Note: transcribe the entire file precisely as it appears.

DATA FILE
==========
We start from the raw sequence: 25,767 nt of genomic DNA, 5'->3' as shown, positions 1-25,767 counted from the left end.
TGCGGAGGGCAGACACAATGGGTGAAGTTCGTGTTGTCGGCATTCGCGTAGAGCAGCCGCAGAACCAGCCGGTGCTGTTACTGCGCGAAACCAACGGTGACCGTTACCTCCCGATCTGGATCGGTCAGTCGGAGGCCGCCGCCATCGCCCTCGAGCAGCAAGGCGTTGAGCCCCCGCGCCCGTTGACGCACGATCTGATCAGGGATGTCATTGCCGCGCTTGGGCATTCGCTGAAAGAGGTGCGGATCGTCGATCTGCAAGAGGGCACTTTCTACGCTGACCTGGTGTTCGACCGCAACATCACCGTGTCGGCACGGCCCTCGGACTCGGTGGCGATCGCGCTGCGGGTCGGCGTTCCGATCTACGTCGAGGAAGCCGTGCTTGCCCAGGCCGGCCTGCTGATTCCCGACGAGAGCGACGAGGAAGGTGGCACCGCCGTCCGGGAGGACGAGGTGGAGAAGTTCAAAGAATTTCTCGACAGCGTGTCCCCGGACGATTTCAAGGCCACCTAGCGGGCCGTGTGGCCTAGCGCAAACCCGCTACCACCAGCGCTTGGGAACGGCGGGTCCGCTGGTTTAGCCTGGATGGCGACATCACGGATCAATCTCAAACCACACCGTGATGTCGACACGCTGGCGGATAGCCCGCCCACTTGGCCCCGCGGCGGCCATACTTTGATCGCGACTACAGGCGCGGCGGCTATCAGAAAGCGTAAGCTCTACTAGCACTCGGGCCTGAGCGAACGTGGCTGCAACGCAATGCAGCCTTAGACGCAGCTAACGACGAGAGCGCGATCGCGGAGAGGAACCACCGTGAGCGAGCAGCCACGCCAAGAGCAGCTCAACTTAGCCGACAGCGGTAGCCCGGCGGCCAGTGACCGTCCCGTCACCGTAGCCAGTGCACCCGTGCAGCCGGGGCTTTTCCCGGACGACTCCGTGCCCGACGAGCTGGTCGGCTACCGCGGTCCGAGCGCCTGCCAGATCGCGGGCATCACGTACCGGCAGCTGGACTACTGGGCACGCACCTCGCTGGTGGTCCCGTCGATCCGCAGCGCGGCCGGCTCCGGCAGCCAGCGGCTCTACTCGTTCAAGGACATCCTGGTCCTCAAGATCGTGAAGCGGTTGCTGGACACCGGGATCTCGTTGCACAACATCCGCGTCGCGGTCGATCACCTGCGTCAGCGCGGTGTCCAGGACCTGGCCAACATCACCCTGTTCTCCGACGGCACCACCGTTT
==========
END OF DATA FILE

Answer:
We start from the raw sequence: 25,767 nt of genomic DNA, 5'->3' as shown, positions 1-25,767 counted from the left end.
TGCGGAGGGCAGACACAATGGGTGAAGTTCGTGTTGTCGGCATTCGCGTAGAGCAGCCGCAGAACCAGCCGGTGCTGTTACTGCGCGAAACCAACGGTGACCGTTACCTCCCGATCTGGATCGGTCAGTCGGAGGCCGCCGCCATCGCCCTCGAGCAGCAAGGCGTTGAGCCCCCGCGCCCGTTGACGCACGATCTGATCAGGGATGTCATTGCCGCGCTTGGGCATTCGCTGAAAGAGGTGCGGATCGTCGATCTGCAAGAGGGCACTTTCTACGCTGACCTGGTGTTCGACCGCAACATCACCGTGTCGGCACGGCCCTCGGACTCGGTGGCGATCGCGCTGCGGGTCGGCGTTCCGATCTACGTCGAGGAAGCCGTGCTTGCCCAGGCCGGCCTGCTGATTCCCGACGAGAGCGACGAGGAAGGTGGCACCGCCGTCCGGGAGGACGAGGTGGAGAAGTTCAAAGAATTTCTCGACAGCGTGTCCCCGGACGATTTCAAGGCCACCTAGCGGGCCGTGTGGCCTAGCGCAAACCCGCTACCACCAGCGCTTGGGAACGGCGGGTCCGCTGGTTTAGCCTGGATGGCGACATCACGGATCAATCTCAAACCACACCGTGATGTCGACACGCTGGCGGATAGCCCGCCCACTTGGCCCCGCGGCGGCCATACTTTGATCGCGACTACAGGCGCGGCGGCTATCAGAAAGCGTAAGCTCTACTAGCACTCGGGCCTGAGCGAACGTGGCTGCAACGCAATGCAGCCTTAGACGCAGCTAACGACGAGAGCGCGATCGCGGAGAGGAACCACCGTGAGCGAGCAGCCACGCCAAGAGCAGCTCAACTTAGCCGACAGCGGTAGCCCGGCGGCCAGTGACCGTCCCGTCACCGTAGCCAGTGCACCCGTGCAGCCGGGGCTTTTCCCGGACGACTCCGTGCCCGACGAGCTGGTCGGCTACCGCGGTCCGAGCGCCTGCCAGATCGCGGGCATCACGTACCGGCAGCTGGACTACTGGGCACGCACCTCGCTGGTGGTCCCGTCGATCCGCAGCGCGGCCGGCTCCGGCAGCCAGCGGCTCTACTCGTTCAAGGACATCCTGGTCCTCAAGATCGTGAAGCGGTTGCTGGACACCGGGATCTCGTTGCACAACATCCGCGTCGCGGTCGATCACCTGCGTCAGCGCGGTGTCCAGGACCTGGCCAACATCACCCTGTTCTCCGACGGCACCACCGTTT